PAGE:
HTTP/1.1 200 OK
X-Powered-By: PHP/5.5.1
X-Pingback: http://iallex.com:8080/xmlrpc.php
Content-Type: text/html; charset=UTF-8
Date: Mon, 24 Mar 2014 02:04:01 GMT
Server: lighttpd/1.4.34

Send a header to web server with ‘-H’

  • The curl command supports -H or –header option to pass extra HTTP header to use when getting a web page from a web server.
  • This option can be used multiple times to add/replace/remove multiple headers, the syntax is:

curl -H 'HEADER-1' -H 'HEADER-2' ... <URL>

E.g Check if apache node is working or not

curl -I -H 'Host: iallex.com' ''

Checking gzip/deflate server responses with curl

Curl provides a simple tool for checking server responses.

First, a few curl arguments that will come in handy:

-s, --silent prevents curl from showing progress meter

-w, --write-out 'size_download=%{size_download}\n' instructs curl to print out the download size

-o, --output instructs curl to throw away the output, sending it to /dev/null

Using these arguments, we can make a simple request for a path on the server:

curl -s -w "size_download=%{size_download}\n" -o /dev/null \

Here, you can the response was 83615 bytes. Next up, lets make the same
request, this time adding the Accept-Encoding header to ask for compressed

curl -s -w "size_download=%{size_download}\n" -o /dev/null \
     -H "Accept-Encoding: gzip,deflate" \

Nice! This downloaded only 34151 bytes of data, so it the data is definitely
being compressed. Up next, lets try making the request a third time, now
making the request a HTTP1.0 request.

curl -s -w "size_download=%{size_download}\n" -o /dev/null \
     -H "Accept-Encoding: gzip,deflate" \

This time, response same as first request, which makes sense when using Nginx
with the [gzip_http_version](http://wiki.nginx.org/NginxHttpGzipModule#gzip_ht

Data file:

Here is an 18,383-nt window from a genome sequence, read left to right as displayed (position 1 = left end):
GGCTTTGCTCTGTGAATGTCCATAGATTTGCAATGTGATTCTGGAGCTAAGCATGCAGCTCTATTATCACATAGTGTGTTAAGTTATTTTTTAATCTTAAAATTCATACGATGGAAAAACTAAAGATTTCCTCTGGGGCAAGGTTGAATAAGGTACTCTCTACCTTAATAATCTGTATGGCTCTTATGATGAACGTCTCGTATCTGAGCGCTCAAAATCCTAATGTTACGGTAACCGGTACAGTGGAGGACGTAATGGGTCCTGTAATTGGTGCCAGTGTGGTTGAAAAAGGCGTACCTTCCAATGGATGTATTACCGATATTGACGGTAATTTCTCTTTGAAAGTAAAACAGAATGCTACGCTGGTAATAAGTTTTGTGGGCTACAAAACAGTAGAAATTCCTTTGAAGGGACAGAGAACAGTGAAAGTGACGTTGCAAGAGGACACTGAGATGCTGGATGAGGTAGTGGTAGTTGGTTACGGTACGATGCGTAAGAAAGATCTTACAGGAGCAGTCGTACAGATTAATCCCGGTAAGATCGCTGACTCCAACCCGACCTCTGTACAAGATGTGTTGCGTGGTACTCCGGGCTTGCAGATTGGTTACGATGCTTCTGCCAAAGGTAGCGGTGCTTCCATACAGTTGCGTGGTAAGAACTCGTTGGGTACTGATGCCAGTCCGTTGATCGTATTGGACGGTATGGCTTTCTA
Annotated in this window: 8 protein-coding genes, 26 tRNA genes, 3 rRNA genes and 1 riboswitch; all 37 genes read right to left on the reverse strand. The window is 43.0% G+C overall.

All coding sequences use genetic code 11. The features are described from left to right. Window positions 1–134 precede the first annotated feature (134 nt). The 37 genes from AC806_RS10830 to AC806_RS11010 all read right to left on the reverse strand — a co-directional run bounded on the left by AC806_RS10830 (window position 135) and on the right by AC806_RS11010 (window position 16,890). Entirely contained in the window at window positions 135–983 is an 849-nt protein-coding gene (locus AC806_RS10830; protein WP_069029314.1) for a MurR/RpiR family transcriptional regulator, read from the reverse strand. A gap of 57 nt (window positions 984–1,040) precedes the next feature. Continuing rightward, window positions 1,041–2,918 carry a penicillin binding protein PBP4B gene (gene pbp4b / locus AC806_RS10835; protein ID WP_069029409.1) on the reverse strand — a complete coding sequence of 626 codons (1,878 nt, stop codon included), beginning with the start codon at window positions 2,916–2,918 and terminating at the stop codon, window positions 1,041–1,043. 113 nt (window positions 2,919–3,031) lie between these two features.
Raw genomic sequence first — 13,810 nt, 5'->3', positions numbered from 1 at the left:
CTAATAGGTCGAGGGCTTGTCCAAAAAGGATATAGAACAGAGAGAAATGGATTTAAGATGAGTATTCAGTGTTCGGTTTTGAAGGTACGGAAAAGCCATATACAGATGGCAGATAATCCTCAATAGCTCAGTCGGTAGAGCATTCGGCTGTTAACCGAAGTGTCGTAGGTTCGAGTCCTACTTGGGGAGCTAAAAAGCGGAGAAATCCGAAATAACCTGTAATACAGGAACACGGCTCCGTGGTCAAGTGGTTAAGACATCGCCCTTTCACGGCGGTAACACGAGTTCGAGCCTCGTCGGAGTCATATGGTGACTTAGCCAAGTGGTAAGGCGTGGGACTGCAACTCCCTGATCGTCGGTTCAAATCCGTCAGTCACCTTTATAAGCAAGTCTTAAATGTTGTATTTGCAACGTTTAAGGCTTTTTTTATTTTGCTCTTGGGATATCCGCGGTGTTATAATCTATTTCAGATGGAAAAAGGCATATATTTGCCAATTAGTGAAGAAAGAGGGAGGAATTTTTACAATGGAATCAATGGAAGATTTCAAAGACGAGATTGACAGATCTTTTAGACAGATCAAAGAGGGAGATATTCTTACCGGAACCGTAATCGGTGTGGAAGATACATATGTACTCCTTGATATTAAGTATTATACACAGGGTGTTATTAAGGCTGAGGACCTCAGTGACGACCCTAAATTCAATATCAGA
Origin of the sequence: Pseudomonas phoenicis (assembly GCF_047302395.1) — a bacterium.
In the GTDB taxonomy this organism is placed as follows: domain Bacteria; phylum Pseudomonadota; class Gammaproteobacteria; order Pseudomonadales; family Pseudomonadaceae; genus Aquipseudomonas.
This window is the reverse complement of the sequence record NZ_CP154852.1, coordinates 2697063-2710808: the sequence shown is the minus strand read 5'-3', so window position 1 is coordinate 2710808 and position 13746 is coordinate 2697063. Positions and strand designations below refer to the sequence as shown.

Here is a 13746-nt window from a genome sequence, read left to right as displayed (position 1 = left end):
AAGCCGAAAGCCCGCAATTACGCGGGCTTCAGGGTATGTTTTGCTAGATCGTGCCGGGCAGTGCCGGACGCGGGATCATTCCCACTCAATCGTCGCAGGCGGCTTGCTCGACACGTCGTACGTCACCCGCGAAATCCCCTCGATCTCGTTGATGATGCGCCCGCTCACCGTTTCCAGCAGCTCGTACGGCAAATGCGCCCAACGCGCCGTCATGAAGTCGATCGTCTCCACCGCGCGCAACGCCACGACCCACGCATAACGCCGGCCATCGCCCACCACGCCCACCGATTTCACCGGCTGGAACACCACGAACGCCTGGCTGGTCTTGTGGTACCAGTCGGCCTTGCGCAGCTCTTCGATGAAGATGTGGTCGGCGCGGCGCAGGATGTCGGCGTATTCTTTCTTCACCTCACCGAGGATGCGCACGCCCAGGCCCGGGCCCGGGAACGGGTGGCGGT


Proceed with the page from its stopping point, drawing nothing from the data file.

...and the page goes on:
tp_version) set to 1.1.

Specify the user name and password to use for server authentication

Reference from manual

-u, –user

Specify the user name and password to use for server authentication. Overrides -n,
–netrc and –netrc-optional.

If you simply specify the user name, curl will prompt for a password.

The user name and passwords are split up on the first colon, which makes it
impossible to use a colon in the user name with this option. The password can, still.

curl -u allex:d9e871f ""


git squashing commits with rebase

git rebase – Forward-port local commits to the updated upstream head

We can use git rebase --interactive (or -i) mode to squash multiple snapit commit.

git rebase -i HEAD~2
pick b76d157 b
pick a931ac7 c

Changing b’s pick to squash will result in the error you saw, but if instead you squash c into b by changing the text to:

pick b76d157 b
s a931ac7 c

For more details reference:

Get absolute path from a shell path

While coding shell script, normally get the current directory of the script file like:

sh_dir=`cd -P — “$(dirname “$0″)” && pwd -P`

But, if running by source like source foo.sh, we may got the unexpected result.

Here is a safer and more readable way to do this job:

# get current script directory
DIR=$( cd "$( dirname "${BASH_SOURCE[0]}" )" && pwd )

# get current executing script full path
sh_path=$( unset CDPATH && cd "$(dirname "$0")" && echo $PWD/$(basename "$0") )


  • If $0 is a bare filename with no preceding path, the original script will fail but the one given here will work. (Not a problem with $0 but could be in other applications.)
  • Either approach will fail if the path to the file doesn’t actually exist. (Not a problem with $0, but could be in other applications.)
  • The unset is essential if your user may have CDPATH set.
  • Unlike readlink -f or realpath, this will work on non-Linux versions of Unix (e.g., Mac OS X).
DIR=$(cd `dirname "${BASH_SOURCE[0]}"` && pwd)/

Using ${BASH_SOURCE[0]} instead of $0 produces the same behaviour
regardless of whether the script is invoked as

name.sh or source name.sh

For more details about difference in linux between ‘source’ and ‘sh’